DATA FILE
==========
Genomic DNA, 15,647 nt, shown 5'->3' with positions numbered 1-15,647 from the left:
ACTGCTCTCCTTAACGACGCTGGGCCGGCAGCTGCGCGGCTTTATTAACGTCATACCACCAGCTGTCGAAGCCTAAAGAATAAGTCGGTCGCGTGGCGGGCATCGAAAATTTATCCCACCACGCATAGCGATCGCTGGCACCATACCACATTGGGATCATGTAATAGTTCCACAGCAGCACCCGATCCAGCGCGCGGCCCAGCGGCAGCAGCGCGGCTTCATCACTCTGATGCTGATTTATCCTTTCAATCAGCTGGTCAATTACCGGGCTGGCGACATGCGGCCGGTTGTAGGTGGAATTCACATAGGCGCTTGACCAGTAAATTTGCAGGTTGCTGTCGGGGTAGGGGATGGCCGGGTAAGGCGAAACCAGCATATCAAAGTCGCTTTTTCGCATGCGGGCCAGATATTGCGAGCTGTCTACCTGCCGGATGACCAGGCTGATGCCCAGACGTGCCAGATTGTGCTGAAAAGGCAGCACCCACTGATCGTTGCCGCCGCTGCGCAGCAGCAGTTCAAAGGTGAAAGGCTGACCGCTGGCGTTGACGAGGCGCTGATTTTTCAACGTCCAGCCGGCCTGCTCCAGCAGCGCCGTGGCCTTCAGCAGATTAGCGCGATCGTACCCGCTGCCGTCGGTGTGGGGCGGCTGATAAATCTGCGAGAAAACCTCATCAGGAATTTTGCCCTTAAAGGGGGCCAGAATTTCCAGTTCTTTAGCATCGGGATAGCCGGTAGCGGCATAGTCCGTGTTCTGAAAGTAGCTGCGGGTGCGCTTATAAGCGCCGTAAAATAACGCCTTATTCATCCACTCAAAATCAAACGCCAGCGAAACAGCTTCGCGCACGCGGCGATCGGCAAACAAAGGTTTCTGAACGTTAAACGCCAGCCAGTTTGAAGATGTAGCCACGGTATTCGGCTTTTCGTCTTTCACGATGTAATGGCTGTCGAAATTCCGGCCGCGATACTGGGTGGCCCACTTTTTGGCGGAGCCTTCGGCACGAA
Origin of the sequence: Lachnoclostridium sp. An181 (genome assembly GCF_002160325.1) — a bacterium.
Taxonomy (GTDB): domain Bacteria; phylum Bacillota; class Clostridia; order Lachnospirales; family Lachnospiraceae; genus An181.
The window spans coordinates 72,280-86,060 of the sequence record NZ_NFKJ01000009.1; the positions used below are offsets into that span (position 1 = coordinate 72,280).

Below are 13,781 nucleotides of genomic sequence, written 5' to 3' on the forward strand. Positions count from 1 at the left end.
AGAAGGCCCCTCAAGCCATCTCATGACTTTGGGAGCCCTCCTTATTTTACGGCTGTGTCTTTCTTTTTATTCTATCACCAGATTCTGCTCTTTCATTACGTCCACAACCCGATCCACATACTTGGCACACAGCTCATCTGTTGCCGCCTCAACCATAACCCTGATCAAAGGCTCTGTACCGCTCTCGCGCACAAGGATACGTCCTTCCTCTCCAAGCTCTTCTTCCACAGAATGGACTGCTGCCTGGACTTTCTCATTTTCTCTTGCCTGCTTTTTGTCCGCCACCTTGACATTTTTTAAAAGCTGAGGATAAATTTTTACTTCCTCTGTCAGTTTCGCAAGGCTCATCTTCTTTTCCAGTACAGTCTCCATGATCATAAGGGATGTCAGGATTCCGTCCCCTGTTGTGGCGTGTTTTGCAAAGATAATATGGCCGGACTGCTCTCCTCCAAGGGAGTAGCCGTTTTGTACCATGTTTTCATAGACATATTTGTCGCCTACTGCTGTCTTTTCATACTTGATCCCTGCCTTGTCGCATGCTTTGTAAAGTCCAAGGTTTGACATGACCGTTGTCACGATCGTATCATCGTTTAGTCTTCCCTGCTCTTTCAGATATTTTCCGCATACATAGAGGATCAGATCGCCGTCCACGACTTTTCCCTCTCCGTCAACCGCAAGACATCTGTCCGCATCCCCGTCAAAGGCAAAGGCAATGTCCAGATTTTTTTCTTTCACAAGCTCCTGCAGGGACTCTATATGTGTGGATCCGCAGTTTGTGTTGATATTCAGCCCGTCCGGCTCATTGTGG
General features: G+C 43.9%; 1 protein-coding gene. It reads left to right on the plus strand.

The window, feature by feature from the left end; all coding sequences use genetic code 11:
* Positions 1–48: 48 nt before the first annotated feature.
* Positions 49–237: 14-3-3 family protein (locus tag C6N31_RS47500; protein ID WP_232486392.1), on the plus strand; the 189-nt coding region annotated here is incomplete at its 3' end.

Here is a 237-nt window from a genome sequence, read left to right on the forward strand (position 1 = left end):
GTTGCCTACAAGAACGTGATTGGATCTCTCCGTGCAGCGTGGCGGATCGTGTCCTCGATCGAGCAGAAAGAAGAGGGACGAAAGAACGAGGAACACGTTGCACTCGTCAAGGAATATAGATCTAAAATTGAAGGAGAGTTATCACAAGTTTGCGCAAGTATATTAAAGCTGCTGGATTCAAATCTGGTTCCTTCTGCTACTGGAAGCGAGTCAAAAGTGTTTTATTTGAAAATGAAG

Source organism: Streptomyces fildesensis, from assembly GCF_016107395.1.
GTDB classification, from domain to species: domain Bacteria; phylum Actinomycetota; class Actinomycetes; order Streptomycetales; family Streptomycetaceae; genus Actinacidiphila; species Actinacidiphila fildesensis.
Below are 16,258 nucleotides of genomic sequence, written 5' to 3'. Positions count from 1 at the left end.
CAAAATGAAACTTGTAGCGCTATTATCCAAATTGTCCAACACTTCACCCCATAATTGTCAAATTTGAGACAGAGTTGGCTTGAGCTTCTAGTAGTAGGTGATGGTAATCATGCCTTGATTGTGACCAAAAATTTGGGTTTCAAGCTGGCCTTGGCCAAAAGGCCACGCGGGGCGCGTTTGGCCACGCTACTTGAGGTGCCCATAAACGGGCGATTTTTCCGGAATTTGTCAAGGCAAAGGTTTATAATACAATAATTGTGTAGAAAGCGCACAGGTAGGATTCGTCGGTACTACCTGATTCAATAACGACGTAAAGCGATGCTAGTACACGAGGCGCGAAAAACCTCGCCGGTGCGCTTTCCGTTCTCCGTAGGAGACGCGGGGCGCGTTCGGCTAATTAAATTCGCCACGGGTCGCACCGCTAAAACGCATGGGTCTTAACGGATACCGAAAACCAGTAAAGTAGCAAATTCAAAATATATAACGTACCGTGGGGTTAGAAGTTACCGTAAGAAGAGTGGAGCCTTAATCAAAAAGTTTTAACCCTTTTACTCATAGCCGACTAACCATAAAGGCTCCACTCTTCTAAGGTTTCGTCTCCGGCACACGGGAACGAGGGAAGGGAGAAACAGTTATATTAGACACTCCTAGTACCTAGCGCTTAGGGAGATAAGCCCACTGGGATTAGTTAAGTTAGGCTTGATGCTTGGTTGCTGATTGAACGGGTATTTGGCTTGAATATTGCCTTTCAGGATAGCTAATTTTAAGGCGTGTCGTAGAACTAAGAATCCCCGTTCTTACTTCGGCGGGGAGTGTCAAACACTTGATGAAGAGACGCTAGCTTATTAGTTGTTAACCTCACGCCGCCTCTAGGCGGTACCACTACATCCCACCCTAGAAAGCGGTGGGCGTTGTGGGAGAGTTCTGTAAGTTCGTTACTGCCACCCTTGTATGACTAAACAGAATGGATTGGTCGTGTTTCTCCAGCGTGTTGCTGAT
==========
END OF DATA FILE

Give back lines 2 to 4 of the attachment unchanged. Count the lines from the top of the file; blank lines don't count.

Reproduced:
ACTGCTCTCCTTAACGACGCTGGGCCGGCAGCTGCGCGGCTTTATTAACGTCATACCACCAGCTGTCGAAGCCTAAAGAATAAGTCGGTCGCGTGGCGGGCATCGAAAATTTATCCCACCACGCATAGCGATCGCTGGCACCATACCACATTGGGATCATGTAATAGTTCCACAGCAGCACCCGATCCAGCGCGCGGCCCAGCGGCAGCAGCGCGGCTTCATCACTCTGATGCTGATTTATCCTTTCAATCAGCTGGTCAATTACCGGGCTGGCGACATGCGGCCGGTTGTAGGTGGAATTCACATAGGCGCTTGACCAGTAAATTTGCAGGTTGCTGTCGGGGTAGGGGATGGCCGGGTAAGGCGAAACCAGCATATCAAAGTCGCTTTTTCGCATGCGGGCCAGATATTGCGAGCTGTCTACCTGCCGGATGACCAGGCTGATGCCCAGACGTGCCAGATTGTGCTGAAAAGGCAGCACCCACTGATCGTTGCCGCCGCTGCGCAGCAGCAGTTCAAAGGTGAAAGGCTGACCGCTGGCGTTGACGAGGCGCTGATTTTTCAACGTCCAGCCGGCCTGCTCCAGCAGCGCCGTGGCCTTCAGCAGATTAGCGCGATCGTACCCGCTGCCGTCGGTGTGGGGCGGCTGATAAATCTGCGAGAAAACCTCATCAGGAATTTTGCCCTTAAAGGGGGCCAGAATTTCCAGTTCTTTAGCATCGGGATAGCCGGTAGCGGCATAGTCCGTGTTCTGAAAGTAGCTGCGGGTGCGCTTATAAGCGCCGTAAAATAACGCCTTATTCATCCACTCAAAATCAAACGCCAGCGAAACAGCTTCGCGCACGCGGCGATCGGCAAACAAAGGTTTCTGAACGTTAAACGCCAGCCAGTTTGAAGATGTAGCCACGGTATTCGGCTTTTCGTCTTTCACGATGTAATGGCTGTCGAAATTCCGGCCGCGATACTGGGTGGCCCACTTTTTGGCGGAGCCTTCGGCACGAA
Origin of the sequence: Lachnoclostridium sp. An181 (genome assembly GCF_002160325.1) — a bacterium.
Taxonomy (GTDB): domain Bacteria; phylum Bacillota; class Clostridia; order Lachnospirales; family Lachnospiraceae; genus An181.